Life in Special Education is hosting a linky party discussing all that we've learned this year. Click below to join up with the linky party.
Now onto what I've learned this year. Considering how this has been my first year of teaching, I've had A LOT to learn!!!
1. IEPs are A LOT of paperwork!!! I just did 3 IEPs today and man I'm beat. Luckily, I only have 1 IEP left this school year. Unluckily, it's on the LAST day of school.
2. Watching a child master something you've really worked hard on is a priceless moment.
3. As a first year teacher, it's important that you build a relationship with someone at your school that can be a mentor/support system. The teacher doesn't have to be the same grade level/subject area to give you that support. There were some fabulous teachers at my school who were more than willing to help me out and just listen to me vent. Thank you to them!
4. Parent support/assistance really does make a difference. Lack of parent support/assistance also really makes a difference.
5. Learn to love those quirks in your students (sometimes this can be hard!). I have one student who tells me the same things every day. If he has to go to the restroom, he says, "I'll be back in 5 minutes." Everyday when he leaves my room he says, "I'll be back tomorrow." These are just a few things he routinely says, but he's very routine-oriented and predictable. I LOVE these quirks about him. If nothing else, I can count him everyday to give me some routine! And some days, I really need the routine!
6. Scheduling has been by far the biggest challenge for me this year. My kids are coming and going like they're getting on and off a merry-go-round. It's so difficult to try and teach when you have people showing up late, leaving in the middle for PE, coming early, etc. Not to mention, it sure is hard to teach a 2nd grader subtraction with regrouping while you also have 3 Kindergarteners that need to learn basic sight words at the same time. I sure hope this part is better next year.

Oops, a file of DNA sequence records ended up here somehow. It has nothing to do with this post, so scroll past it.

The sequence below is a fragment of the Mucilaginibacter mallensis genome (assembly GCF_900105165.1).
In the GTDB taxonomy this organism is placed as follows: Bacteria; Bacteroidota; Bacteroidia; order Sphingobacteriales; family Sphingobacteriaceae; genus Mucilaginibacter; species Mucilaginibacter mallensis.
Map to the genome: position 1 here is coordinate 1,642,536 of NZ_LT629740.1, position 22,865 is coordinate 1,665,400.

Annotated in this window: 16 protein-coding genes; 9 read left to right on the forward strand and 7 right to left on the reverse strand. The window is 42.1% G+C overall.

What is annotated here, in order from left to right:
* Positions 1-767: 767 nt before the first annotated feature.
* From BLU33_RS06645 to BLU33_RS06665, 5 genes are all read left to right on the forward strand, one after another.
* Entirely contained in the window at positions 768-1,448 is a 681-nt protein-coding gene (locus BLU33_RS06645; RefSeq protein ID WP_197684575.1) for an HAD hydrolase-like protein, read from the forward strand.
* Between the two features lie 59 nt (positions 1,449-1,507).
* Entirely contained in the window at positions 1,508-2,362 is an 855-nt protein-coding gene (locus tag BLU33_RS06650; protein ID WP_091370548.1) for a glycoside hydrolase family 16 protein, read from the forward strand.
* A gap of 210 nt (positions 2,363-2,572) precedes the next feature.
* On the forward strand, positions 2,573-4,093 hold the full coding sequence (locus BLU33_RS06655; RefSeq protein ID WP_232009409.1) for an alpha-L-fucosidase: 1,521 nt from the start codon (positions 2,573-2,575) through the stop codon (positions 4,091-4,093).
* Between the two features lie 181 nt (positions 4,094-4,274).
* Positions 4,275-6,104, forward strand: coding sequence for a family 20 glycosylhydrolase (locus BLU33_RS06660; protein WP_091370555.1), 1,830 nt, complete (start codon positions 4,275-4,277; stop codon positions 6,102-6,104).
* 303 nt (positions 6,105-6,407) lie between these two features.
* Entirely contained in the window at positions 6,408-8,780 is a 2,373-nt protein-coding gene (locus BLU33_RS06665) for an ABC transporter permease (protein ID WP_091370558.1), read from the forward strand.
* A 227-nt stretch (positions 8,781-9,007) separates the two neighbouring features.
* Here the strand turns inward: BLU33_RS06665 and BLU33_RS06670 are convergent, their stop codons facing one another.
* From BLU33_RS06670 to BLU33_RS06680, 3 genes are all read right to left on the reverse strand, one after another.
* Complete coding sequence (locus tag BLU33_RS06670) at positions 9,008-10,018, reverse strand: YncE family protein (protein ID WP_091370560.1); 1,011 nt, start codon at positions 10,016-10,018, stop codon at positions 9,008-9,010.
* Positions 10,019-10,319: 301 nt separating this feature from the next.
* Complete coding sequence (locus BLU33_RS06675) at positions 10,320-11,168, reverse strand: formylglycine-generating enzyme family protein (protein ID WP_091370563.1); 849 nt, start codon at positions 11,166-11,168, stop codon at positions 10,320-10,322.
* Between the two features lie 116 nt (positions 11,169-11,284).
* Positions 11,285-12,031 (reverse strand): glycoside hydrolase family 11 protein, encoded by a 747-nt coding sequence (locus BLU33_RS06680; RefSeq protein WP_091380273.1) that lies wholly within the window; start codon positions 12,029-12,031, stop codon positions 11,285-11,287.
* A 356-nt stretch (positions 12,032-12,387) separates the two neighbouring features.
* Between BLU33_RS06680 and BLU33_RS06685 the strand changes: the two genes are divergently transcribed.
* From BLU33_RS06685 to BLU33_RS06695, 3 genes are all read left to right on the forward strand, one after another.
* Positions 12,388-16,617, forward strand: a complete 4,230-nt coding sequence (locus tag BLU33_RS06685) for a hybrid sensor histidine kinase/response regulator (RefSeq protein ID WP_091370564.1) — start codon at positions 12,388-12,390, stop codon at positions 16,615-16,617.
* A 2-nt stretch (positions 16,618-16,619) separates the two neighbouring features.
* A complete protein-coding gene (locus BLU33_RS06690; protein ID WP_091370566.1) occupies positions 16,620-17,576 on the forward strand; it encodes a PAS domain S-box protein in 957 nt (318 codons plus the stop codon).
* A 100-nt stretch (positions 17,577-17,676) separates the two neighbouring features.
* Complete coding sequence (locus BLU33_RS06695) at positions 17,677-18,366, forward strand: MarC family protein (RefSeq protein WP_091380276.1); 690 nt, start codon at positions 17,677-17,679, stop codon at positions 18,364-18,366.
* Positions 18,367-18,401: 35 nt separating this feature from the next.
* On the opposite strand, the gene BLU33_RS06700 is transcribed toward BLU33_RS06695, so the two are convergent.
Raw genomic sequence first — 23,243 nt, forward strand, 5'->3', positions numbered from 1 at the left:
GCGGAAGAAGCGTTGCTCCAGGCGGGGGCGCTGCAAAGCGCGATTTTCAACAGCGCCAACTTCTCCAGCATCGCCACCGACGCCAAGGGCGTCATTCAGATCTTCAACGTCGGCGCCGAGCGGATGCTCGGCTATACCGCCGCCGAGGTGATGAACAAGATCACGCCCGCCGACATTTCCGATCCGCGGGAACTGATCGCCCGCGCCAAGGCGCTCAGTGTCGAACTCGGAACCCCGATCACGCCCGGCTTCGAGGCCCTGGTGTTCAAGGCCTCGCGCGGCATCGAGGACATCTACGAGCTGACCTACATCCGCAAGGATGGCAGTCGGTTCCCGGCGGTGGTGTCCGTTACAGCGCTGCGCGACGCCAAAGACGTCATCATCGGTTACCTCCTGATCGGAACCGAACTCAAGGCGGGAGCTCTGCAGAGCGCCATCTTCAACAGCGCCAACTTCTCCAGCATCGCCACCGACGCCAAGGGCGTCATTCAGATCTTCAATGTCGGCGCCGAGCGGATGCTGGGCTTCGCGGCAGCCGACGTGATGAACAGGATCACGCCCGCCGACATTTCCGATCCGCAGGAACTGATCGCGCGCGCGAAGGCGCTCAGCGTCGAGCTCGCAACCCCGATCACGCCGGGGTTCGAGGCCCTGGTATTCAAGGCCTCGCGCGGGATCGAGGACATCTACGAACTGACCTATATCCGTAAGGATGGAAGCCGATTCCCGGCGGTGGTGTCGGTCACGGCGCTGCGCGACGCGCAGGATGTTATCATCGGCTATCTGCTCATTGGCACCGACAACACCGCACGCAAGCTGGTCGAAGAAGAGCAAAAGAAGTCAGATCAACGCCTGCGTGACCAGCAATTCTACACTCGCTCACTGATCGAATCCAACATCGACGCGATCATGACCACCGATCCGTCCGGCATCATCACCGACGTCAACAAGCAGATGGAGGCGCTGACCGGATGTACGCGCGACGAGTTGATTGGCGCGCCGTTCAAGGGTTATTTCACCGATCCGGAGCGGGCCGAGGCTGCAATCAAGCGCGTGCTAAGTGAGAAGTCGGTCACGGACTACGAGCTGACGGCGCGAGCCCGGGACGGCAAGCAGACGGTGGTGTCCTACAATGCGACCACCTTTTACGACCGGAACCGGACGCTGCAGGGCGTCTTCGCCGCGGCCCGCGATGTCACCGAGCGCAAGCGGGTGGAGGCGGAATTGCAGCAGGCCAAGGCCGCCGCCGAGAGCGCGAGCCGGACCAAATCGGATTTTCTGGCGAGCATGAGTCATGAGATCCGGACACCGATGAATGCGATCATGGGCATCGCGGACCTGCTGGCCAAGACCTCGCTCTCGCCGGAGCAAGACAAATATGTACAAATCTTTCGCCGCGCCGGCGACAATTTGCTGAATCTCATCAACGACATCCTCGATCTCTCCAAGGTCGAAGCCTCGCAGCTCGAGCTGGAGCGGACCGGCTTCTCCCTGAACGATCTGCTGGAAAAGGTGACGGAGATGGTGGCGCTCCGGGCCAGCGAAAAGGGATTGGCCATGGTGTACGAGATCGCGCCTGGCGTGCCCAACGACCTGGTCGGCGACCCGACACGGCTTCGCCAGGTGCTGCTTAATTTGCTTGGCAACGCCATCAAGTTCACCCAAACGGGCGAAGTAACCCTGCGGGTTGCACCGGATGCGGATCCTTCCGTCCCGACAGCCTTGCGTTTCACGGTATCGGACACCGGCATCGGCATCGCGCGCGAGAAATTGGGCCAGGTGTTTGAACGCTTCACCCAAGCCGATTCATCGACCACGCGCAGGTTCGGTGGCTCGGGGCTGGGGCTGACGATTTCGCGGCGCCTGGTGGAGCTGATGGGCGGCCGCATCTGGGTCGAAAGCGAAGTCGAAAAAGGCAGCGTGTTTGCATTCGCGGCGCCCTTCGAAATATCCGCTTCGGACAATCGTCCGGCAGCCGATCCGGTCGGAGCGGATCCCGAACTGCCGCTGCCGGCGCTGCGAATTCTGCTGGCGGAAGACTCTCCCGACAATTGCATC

7. Expecting special educations students to take grade level assessments is really unfair. There were times I felt like I was torturing them with assessments that were far above their abilities.
8. Kids really do learn a lot through the use of games. I've used games a good deal in my class, especially to work on sight words. There have been times that I questioned whether or not I was doing the right thing to use games instead of worksheets, flashcards, etc. However, I just have to look at their progress to see that it really has helped.
9. A computer program cannot replace the instruction I can give, especially when the computer program replaces instructional time.
10. Most of all, I have learned that there are some fabulous and creative teachers that are beyond generous with their ideas, resources, and materials. Teacher blogs have provided me with so many resources and ideas that I would have never known were out there. Thank you to all of blog land for being kind!